Rita Moreno wore a tie to the Golden Globes.
I sometimes wonder about the kind of clothing that excites me. I seem to crave everything Ellen wears, things that some may take as code-words for “I’m gay.” Am I gay? Is Rita?
I’ve only ever had het relationships, and I never pined for women as a youngster, but I do feel a bit fed up with men. A shade of sexism that really gets under my skin is the one where men, at least men my age, feel entitled to be pleased, by women as a given. Whether that pleasure is close up or from afar, they seem to feel my choices should reflect a pleasure they are owed.
I’ll leave a better analysis of the “male gaze” to others more qualified, and guys, I know not one of you wrote me a note telling me how to dress. I don’t have a problem with any person feeling pleased at the existence of any other person, and I support any person’s right to please whomever they want. But the idea that women as a whole class owe the whole class of men this pleasure, should prioritize it, and that women who lack interest in doing that are falling short and even contemptible (or gay) (or un-hirable), is an idea that turns my crank. If I want to wear a tie, because it looks crisp and buttoned-up, I’m not failing men or deserving of derision, nor a freak who is trying to be ugly.
I know I’m not the first person to say this. I just want to be one more person saying it, one more straight person saying it.
Define ugly. Have I really failed my mission of “caring what men like” when I realize that high heels are silly and hurt? I wouldn’t lecture against the silliness or the sacrifice if you, male or female, really enjoy your increased height and elegantly pointed toe, which I occasionally do. If you want to femme out, femme out. But am I willing to endure the physical discomfort and awkward gait of Stilettos only as a worried attempt to blend? When I rock my Docs? The worst fashion choice is the one that appeases. Why the cultural directive that my collarbone be visible?
I’ve even heard from women who take issue with what I’m saying here, translating it as “giving up,” a wish to “let myself go.” Again, define the context: let myself go from what? From unthreatening cuteness and a need to please? While there are gobs of things it feels liberating to give up, I don’t comprehend how a rejection of oppressive norms implicates my health, fitness, self-care, or taste. I think it’s more fashion-forward, if that’s a concern, to crave all the available style without restricting myself to the portion assigned to my so-called gender category. You can apply the same logic to men’s available choices (more man skirts!), and while I take no issue with anyone’s sexy flair, I also can’t fail to see how much mass-produced female clothing consists of impractical, uncomfortable, costumey attempts to solidify a woman’s sense of place around succeeding at pleasing men. When it’s less self expression and more a following-of-rules, that’s decidedly unstylish. To me, sexiness is daring. If I’m going to set a style ideal, it would be to take the dare. I don’t want my clothing to apologize or beg.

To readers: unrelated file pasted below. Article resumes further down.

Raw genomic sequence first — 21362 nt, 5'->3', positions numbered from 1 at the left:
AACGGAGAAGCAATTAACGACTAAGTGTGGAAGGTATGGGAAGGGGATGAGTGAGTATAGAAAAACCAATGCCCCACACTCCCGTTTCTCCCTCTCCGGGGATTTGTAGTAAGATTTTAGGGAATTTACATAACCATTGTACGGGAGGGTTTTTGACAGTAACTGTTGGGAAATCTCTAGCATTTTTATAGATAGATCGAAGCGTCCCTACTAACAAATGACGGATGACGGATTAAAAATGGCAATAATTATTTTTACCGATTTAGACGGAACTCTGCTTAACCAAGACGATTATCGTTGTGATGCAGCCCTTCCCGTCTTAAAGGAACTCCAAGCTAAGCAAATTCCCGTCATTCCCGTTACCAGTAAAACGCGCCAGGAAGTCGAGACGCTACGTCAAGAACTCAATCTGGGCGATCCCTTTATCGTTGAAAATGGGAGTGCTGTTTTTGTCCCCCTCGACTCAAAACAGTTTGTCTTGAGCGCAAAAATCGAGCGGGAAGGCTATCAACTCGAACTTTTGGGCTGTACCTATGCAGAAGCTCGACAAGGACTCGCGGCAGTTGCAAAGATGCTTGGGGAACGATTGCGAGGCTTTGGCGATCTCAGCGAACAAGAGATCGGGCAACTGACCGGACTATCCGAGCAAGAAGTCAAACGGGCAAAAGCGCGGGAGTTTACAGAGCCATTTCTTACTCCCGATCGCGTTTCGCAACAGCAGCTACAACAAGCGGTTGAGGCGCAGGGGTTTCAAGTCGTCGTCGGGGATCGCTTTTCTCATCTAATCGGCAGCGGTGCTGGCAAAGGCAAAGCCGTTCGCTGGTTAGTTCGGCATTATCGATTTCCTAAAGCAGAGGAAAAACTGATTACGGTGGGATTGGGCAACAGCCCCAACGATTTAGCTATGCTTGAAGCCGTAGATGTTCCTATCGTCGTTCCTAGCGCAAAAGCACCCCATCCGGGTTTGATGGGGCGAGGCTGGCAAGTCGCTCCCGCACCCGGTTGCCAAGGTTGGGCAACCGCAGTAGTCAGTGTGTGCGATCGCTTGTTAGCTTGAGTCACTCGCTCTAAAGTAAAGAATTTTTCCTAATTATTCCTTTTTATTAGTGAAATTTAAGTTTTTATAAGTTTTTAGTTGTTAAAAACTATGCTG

I know het men like female body parts, and who can point fingers if they are happy to see them or be reminded of them? But I think we know from thousands of years of procreation that the het deed gets done, no matter who’s wearing what. And dudes, the parts you like are there, I can assure you, whether or not I draw your attention. So a possibility stokes my imagination: maybe they don’t tell us what they like. Maybe we tell them what they like. Really, if a man is going to reject me over the length of my board shorts or the crispness of my collar, then I should give a nod to that red flag and be grateful for time not wasted. The only fashion I want is fashion-forward, and while I want to get laid as much as the next gal, I prefer it with someone who craves my general bad-assedness. If men as a whole class simply lack that ability, if a necktie is really a dealbreaker, well then, golly fellas, maybe I’ll take a pass.
You deserve to enjoy your clothes! If you fancy tomboy style, here are some clothing sites that float my boat:
Wildfang - apparel for modern feminists and badass women (with some great looking ties) Kirrin Finch - real shirts! Read their great blog about the history of women wearing "men's" clothing. Muttonhead - unisex outdoorsy stuff for women and men Skirtcraft - Unisex skirts for women and men - with large pockets! Bindle & Keep - The Brooklyn tailor for all kinds of bodies